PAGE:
Will a fitness tracker actually help me smash goals?
Flirting with the idea of a fitness tracker? Well, you’re probably wondering whether or not buying one will pay off over the long haul.
While the research is often mixed, one thing is clear: they’re definitely a clever way to measure progress and pinpoint where you’re currently at in your fitness journey.
Sean McGuinness, a personal trainer working with predominantly weight-loss clientele with an emphasis on behavioural psychology, has seen fitness trackers have a positive effect on clients.
“People sitting down in offices and in sedentary jobs don't realise how little they move. Having something to keep them accountable to move around is excellent for them,” he explains.
“It gives people an extra push to take the stairs instead of the lifts, or even getting off a stop early on the bus or train. As a variable of activity, they’re good to have when trying to get in shape, stay healthy and lose weight.”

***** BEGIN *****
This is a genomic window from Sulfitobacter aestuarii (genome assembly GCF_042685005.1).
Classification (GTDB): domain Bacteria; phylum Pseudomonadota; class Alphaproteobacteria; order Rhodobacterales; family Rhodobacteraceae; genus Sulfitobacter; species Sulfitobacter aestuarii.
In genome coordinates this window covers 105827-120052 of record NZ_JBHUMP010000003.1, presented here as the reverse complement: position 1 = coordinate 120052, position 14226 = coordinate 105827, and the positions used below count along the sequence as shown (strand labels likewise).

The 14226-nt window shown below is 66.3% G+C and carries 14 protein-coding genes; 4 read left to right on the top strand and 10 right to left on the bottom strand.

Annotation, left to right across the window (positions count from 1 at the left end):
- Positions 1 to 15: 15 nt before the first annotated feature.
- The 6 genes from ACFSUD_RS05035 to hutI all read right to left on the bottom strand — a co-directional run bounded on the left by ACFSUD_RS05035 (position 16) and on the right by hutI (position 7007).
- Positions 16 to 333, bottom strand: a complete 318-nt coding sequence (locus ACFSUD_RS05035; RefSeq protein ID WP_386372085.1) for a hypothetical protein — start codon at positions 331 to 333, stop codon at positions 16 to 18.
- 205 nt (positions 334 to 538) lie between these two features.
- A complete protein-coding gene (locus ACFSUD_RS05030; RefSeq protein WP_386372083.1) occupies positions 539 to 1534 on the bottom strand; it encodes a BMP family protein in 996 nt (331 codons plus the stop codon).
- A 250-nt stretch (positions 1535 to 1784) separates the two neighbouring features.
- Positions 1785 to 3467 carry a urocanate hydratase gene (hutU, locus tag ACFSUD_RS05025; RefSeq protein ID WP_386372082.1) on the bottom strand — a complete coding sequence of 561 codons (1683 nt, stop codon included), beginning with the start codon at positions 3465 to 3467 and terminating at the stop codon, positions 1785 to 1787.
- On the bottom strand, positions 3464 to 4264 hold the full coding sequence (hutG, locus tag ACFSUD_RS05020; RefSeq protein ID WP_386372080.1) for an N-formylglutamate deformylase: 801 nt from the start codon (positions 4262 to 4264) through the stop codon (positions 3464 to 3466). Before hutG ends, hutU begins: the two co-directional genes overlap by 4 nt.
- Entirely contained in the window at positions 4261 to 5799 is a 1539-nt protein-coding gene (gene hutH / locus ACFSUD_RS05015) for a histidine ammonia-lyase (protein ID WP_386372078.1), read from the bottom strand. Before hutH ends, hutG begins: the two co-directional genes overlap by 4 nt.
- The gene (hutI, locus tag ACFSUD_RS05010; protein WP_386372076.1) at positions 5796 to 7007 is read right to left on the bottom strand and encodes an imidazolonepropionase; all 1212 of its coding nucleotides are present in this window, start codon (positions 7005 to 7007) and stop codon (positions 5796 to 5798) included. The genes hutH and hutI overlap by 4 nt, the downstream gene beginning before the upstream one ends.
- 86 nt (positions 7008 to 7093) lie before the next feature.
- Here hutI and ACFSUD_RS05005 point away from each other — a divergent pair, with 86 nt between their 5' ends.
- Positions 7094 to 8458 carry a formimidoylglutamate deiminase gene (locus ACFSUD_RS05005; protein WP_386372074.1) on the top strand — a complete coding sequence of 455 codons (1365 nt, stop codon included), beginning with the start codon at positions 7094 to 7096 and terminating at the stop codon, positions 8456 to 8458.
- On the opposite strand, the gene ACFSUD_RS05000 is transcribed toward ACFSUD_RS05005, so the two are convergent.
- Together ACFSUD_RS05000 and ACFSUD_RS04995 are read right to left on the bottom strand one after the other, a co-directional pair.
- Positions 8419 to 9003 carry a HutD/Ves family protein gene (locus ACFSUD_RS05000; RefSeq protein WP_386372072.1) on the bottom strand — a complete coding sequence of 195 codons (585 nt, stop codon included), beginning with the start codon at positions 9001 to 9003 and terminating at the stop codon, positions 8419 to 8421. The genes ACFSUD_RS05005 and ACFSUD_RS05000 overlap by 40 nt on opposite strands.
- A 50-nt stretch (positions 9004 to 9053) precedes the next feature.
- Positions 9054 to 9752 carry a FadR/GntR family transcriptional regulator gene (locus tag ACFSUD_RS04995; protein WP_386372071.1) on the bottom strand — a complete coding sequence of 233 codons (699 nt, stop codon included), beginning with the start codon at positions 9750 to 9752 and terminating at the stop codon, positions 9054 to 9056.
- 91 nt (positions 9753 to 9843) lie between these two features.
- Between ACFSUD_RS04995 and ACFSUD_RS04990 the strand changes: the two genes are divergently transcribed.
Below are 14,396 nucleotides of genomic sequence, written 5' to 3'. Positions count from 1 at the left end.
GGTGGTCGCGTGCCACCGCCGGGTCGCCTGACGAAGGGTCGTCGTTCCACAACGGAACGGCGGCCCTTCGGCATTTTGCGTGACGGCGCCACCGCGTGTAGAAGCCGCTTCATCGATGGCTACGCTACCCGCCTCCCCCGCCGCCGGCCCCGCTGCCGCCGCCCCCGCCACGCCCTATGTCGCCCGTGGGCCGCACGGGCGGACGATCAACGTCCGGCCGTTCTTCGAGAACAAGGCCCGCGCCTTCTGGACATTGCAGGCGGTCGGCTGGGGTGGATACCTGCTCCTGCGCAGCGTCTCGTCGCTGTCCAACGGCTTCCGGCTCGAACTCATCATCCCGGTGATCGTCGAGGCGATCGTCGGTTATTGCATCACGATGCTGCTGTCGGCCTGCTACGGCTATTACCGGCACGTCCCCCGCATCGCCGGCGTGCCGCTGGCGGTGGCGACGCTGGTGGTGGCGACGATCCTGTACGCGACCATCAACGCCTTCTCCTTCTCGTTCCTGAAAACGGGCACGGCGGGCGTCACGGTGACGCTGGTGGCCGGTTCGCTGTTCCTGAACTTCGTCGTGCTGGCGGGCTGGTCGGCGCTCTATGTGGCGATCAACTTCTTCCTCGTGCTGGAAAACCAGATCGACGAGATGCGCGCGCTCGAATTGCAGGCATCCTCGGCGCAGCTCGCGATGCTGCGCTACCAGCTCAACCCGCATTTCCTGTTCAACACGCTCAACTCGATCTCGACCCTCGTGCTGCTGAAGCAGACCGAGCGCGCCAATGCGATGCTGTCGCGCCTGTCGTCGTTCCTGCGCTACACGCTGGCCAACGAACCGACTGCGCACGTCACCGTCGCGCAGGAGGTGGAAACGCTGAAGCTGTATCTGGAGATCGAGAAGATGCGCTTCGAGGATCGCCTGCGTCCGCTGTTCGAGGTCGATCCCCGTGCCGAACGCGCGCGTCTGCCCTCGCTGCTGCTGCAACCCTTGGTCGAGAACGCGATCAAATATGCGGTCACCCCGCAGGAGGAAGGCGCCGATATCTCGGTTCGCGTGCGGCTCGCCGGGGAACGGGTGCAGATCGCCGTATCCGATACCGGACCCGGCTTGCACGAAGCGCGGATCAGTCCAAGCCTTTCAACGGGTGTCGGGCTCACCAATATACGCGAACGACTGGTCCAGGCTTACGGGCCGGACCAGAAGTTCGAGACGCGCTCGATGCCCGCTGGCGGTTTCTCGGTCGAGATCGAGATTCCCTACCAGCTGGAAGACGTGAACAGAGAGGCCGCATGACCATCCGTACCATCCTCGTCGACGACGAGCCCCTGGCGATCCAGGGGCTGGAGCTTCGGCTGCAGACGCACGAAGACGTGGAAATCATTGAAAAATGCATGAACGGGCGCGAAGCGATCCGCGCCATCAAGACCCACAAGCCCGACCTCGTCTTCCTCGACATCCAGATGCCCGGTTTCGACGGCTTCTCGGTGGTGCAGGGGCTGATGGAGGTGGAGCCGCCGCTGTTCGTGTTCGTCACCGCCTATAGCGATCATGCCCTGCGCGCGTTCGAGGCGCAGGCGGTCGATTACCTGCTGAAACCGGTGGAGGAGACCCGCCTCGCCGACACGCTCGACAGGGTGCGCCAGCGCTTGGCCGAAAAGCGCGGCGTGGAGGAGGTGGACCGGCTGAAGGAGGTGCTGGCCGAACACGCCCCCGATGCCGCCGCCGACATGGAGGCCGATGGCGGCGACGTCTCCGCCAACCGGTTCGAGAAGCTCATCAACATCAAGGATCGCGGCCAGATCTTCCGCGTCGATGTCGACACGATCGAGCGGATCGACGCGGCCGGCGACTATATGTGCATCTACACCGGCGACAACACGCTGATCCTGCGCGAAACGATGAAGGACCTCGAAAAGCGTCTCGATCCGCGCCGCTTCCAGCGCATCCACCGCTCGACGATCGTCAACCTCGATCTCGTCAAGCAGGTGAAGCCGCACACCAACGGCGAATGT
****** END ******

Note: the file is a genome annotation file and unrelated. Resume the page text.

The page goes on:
Since they exploded into the market in the early 2010s, fitness trackers have undergone quite the makeover. While the early iterations were really just sleek, sexy pedometers, today’s wearables have many more in-built features: think sleep trackers, heart-rate monitors, multiple exercise modes, and even gentle reminders to get up and move when it detects you’ve been on your butt for extended periods. Easy smartphone syncing and extended battery life make them easy to set and forget.
So when it comes to their impact on motivation, what gives?
Well, the problem seems to lie in the expectations people have of their wearable. If you’re committed to reaching your fitness goals, a fitness tracker is can help you gauge your progress, but it’s unrealistic to expect them to be motivating in and of themselves.
But if you’ve got your eye on the prize, and you’re ready and willing to put in the work, fitness trackers are a smart (and stylish) tool to keep yourself accountable, in control, and on track to smash those goals.